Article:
In the coalition negotiations between the three large British parties, both the Tories and Labour offered the Liberal Democrats the possibility of changing to the Alternative Vote electoral system, and in the end David Cameron committed himself to holding a referendum on the issue. This was assumed to appeal to the Lib Dems because the AV generally favours centrist parties: very few Labour or Tory voters would cast their alternative vote for the other but large numbers of both Tories and Labour voters would give the Lib Dems their second preference vote. In particular it is assumed that AV would cement the ‘progressive alliance’ of Labour and the Lib Dems as the majority of both their voters would cast their second preference votes for the other.
In fact AV might well not do that. The heart of the matter lies in the 533 English seats where the first three places are almost universally held by the Tory, Labour and Lib Dem candidates, followed by the odd Independent and Green, UKIP and the BNP, and a Monster Raving Loony or equivalent. AV proceeds by counting all the first preference votes. Should any candidate win 50 per cent of the vote he or she wins the seat outright. But in the large majority of seats where this does not happen the bottom-most candidate is eliminated and their second preference votes distributed to the others. Given that the candidates at the rear are generally Independents with only a hundred or so votes, this would seldom settle the matter, so then the next-to-bottom candidate would have their second preferences distributed and so on, until one of the leading candidates goes over the 50 per cent line.
AV would give a couple of small advantages to the Tories: for a start, they’d pick up most of the BNP and UKIP’s second preferences, a not insignificant 5 per cent of the vote. Also, at present UKIP and the BNP exercise strong leverage on the Tories, forcing them to compete hard for the anti-EU and anti-immigration vote, but under AV they would lose that leverage since the Tories could count on their second preferences anyway. Indeed, many voters, realising that their second preference is the one that counts, might start voting for it first: in France, this is how Sarkozy has bled the Front National vote and how Mitterrand bled the Communist vote.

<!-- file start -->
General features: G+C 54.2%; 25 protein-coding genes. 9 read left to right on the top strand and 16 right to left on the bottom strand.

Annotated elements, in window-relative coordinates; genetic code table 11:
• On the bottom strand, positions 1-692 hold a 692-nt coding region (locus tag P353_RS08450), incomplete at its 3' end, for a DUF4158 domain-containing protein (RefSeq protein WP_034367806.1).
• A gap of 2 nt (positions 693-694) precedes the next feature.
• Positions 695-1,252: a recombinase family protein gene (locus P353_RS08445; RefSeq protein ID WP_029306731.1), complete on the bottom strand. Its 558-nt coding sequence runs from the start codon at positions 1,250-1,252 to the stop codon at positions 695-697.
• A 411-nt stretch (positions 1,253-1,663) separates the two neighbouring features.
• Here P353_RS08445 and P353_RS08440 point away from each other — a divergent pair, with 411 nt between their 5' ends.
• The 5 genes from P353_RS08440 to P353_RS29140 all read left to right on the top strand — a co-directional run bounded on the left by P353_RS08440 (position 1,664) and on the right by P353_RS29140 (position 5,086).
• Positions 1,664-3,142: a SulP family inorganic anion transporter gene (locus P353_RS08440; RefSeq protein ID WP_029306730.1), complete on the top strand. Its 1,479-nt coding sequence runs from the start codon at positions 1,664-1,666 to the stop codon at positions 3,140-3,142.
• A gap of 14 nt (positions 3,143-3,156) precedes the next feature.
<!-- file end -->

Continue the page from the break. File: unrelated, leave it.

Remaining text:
The big question however is what will happen in those seats where the Lib Dems run third (where they run second to the Tories or Labour one may assume that most of the third-placed Labour or Tory votes would go to the Lib Dems under AV, which is why the system is generally seen as being in their favour). You may think that most Lib Dem voters would give Labour their second preference, because of something which some politicians refer to as ‘the progressive alliance’. But this is taking too much for granted.
Most of the people in Britain who take an interest in politics are partisan, and that partisan political culture has two families, Labour and Tory. There is not a corresponding Lib Dem culture of any size: most Lib Dem voters (and even some of their MPs) are ex-Labour or ex-Tory, or come from Labour or Tory families. The Lib Dems tend to be popular with the non-political, former non-voters and first-time voters – who are often not registered anyway. These were the sort of people who inflated the Lib Dems position in the polls during the campaign but such support is notoriously ‘soft’ and unreliable.
By definition, all the ‘Other’ parties are fishing in the same pool as the LibDems – the SNP and PC, the BNP, UKIP, Greens and Independents. This is why, in Wales and Scotland, one does not generally find the Lib Dems competing with PC and the SNP for seats: once PC or the SNP have taken the third-party vote, there is little left for the Lib Dems. This is also the reason, however, that Lib Dem voters have some strange overlaps. During the rise of the National Front in the 1970s it became clear that there was a degree of interchangeability between NF and Liberal voters. When the NF did well in Leicester, for example, the Liberal vote there collapsed. The same interchangeability is today sometimes found between the Lib Dem and the BNP vote. This is emphatically not a snide way of saying Lib Dem voters are crypto-fascists, merely an observation as to the strange overlaps which inevitably exist if you’re looking to pick up votes from the pre-political, non-political and unattached.
It also makes it hard to predict what would happen to the Lib Dem vote under AV. I can’t help but suspect that the system might suit the Tories surprisingly well, because they would have the virtual certainty of harvesting BNP and UKIP second preferences which, topped up with a decent number from the Lib Dems, could be enough for them to take a fair few marginal seats from Labour.
And the Lib Dems surely know this, which is one reason their leaders have now chosen coalition with the Tories rather than a ‘progressive alliance’ with Labour. Clegg is clearly betting that his voters will not punish him for this, that they are available to be won over by a good Lib Dem performance in government. If Clegg wins his bet Cameron will have done more than just find a reliable coalition partner. He will have banished the chimera of ‘a progressive alliance’ into the shadows for the indefinite future.